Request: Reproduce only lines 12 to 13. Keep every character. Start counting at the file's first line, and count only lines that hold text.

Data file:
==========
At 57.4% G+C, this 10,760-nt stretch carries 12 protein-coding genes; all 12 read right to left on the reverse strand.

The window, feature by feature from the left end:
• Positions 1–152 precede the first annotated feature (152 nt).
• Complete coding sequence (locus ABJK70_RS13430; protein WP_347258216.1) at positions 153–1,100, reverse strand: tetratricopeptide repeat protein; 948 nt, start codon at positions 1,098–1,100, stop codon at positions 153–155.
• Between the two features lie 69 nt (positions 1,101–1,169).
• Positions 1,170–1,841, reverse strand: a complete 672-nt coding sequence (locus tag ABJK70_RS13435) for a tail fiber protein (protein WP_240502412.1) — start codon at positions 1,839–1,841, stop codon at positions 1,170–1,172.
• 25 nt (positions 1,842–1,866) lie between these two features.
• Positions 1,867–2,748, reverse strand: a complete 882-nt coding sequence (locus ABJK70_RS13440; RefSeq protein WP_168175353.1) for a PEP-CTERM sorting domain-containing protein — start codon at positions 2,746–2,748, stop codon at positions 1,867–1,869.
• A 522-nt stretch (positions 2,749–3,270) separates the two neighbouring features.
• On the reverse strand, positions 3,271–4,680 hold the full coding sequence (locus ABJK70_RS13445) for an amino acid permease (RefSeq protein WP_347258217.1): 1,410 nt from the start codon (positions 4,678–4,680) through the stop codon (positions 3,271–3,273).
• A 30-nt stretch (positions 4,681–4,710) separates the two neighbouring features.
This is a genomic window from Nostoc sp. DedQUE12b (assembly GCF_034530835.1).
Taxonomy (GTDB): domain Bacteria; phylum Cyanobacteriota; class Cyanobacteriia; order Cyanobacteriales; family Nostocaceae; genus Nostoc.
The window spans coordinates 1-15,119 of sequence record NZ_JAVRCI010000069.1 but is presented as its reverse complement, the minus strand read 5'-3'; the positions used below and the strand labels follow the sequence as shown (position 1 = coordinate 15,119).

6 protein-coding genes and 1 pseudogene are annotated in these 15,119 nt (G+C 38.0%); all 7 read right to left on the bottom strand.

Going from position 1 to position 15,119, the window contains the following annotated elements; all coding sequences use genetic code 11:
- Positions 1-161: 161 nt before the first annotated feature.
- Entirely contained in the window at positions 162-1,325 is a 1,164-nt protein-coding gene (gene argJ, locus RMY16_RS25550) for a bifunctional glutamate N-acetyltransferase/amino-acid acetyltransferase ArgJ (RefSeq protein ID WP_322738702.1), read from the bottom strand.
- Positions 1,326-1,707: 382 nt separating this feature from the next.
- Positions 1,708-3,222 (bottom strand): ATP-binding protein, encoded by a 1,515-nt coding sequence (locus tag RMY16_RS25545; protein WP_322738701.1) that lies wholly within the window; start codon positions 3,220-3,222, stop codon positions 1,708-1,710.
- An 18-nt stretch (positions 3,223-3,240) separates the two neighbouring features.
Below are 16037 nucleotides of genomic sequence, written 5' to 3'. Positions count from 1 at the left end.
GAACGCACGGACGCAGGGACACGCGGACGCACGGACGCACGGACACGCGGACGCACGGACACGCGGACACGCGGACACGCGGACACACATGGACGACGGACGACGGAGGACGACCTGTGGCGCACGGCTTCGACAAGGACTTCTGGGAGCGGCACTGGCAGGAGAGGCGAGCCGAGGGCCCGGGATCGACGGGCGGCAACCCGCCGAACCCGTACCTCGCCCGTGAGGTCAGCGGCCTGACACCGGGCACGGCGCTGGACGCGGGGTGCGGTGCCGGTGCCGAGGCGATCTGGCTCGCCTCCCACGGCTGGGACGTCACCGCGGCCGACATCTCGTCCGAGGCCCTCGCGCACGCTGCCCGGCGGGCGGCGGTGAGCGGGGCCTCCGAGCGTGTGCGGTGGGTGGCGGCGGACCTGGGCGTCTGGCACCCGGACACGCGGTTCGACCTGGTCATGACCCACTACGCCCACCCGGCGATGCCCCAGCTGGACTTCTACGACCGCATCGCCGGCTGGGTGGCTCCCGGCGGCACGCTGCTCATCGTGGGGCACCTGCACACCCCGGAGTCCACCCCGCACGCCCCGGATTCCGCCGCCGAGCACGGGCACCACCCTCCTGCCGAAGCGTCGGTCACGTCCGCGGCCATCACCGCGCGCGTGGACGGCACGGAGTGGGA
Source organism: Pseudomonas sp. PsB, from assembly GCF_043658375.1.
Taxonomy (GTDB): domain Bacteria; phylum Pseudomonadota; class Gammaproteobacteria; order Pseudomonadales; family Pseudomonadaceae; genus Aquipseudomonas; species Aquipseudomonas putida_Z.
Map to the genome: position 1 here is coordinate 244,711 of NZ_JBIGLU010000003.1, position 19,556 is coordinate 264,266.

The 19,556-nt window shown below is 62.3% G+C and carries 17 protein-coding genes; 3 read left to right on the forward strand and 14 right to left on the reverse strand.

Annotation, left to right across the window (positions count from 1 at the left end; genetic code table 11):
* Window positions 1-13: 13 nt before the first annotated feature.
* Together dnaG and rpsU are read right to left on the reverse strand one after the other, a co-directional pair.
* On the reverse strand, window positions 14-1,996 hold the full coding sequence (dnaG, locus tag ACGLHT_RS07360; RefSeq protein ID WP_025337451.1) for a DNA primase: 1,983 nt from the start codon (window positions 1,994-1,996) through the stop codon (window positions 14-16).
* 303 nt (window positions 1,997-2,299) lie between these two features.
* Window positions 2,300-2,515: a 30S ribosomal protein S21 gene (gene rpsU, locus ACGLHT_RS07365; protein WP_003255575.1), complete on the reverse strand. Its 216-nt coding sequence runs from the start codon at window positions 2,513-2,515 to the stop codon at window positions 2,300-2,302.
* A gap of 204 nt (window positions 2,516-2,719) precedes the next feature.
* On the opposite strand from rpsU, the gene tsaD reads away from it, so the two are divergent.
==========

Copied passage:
This is a genomic window from Nostoc sp. DedQUE12b (assembly GCF_034530835.1).
Taxonomy (GTDB): domain Bacteria; phylum Cyanobacteriota; class Cyanobacteriia; order Cyanobacteriales; family Nostocaceae; genus Nostoc.